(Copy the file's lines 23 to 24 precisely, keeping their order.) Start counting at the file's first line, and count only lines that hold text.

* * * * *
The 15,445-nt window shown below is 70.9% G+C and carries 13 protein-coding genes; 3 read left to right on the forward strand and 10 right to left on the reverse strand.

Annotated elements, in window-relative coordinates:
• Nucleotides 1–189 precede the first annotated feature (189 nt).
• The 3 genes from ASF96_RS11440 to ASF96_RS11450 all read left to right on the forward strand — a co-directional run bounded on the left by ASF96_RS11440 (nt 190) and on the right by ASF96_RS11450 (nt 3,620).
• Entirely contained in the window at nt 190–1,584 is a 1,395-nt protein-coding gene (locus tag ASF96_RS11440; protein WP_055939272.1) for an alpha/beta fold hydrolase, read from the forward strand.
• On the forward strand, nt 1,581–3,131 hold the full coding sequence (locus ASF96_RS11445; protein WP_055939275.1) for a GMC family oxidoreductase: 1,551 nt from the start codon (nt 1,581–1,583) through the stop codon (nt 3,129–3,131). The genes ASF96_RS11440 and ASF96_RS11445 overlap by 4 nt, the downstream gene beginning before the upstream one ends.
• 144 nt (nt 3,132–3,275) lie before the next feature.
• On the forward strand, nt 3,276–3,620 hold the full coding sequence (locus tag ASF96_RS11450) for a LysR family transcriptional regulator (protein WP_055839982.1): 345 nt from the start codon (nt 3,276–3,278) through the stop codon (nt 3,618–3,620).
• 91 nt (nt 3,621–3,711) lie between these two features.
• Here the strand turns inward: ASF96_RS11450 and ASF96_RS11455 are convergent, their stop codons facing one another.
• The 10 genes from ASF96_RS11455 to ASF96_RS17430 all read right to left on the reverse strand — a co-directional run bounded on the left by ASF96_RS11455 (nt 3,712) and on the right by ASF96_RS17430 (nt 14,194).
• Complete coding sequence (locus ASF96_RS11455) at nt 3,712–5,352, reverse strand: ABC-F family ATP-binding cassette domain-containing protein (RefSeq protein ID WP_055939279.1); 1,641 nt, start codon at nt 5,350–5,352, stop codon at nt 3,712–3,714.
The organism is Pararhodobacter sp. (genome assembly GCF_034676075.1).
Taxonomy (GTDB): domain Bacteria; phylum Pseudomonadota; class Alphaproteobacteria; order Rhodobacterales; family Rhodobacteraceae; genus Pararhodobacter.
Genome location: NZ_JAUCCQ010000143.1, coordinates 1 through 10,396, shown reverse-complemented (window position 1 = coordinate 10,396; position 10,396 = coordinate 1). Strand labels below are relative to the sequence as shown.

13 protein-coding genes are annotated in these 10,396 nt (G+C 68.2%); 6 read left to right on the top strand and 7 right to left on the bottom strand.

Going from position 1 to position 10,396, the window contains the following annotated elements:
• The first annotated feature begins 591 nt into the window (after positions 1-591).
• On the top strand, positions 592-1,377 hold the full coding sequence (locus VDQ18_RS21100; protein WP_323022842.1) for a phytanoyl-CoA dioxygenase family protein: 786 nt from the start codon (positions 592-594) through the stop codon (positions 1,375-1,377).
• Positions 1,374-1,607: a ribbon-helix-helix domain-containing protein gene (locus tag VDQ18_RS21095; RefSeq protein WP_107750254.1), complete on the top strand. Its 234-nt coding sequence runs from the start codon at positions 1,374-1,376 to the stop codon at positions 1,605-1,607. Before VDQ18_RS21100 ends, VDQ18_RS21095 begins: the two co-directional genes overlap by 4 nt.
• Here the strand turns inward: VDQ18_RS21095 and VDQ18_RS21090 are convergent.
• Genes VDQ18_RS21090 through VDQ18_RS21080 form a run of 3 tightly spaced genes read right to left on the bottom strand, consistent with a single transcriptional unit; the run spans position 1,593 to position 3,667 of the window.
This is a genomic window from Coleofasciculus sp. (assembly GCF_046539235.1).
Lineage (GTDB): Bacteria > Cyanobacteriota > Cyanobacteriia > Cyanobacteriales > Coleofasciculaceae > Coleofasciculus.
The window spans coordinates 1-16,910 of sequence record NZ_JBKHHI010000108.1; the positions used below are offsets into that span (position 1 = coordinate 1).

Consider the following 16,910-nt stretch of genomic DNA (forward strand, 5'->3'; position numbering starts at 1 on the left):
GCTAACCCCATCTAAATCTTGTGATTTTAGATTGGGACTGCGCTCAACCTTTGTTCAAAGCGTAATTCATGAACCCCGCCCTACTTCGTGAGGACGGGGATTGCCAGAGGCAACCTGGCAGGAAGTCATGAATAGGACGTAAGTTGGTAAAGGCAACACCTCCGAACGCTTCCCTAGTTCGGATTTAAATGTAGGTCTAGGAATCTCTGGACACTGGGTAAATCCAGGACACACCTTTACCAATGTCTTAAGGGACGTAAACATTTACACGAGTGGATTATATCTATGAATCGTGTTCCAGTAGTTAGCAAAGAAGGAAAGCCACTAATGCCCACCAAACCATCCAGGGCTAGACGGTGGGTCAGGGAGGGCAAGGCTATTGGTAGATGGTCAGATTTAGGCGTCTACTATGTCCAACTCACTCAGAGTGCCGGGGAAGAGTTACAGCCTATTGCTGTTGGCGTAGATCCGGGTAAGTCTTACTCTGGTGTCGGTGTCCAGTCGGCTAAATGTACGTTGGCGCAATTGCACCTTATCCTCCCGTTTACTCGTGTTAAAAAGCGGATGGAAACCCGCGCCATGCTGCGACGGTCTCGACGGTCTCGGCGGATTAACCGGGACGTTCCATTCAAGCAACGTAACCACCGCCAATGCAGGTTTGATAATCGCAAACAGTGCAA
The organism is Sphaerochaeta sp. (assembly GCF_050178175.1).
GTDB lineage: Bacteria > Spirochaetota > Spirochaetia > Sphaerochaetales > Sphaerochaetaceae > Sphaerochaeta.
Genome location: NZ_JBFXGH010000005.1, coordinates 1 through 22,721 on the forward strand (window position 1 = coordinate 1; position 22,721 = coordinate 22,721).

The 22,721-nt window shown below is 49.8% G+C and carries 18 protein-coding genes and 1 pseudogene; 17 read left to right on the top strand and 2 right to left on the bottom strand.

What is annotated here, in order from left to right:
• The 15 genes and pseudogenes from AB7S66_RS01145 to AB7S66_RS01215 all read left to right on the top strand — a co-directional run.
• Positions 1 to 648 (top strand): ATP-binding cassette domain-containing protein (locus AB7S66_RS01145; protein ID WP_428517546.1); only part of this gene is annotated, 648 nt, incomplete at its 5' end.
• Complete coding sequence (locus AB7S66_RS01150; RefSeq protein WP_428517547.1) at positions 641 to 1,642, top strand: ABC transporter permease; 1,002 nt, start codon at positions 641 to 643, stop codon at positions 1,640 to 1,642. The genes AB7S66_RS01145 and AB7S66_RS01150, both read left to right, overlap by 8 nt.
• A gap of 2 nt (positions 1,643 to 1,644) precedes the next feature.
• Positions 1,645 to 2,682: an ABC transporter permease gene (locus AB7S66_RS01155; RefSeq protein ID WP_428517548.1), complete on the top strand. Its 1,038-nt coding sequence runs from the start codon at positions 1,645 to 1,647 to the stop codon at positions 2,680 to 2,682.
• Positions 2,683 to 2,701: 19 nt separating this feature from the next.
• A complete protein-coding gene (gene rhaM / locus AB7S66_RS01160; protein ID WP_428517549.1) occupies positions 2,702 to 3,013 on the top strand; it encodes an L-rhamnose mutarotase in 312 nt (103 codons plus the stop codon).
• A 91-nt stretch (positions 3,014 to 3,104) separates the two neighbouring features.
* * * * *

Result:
This is a genomic window from Coleofasciculus sp. (assembly GCF_046539235.1).
Lineage (GTDB): Bacteria > Cyanobacteriota > Cyanobacteriia > Cyanobacteriales > Coleofasciculaceae > Coleofasciculus.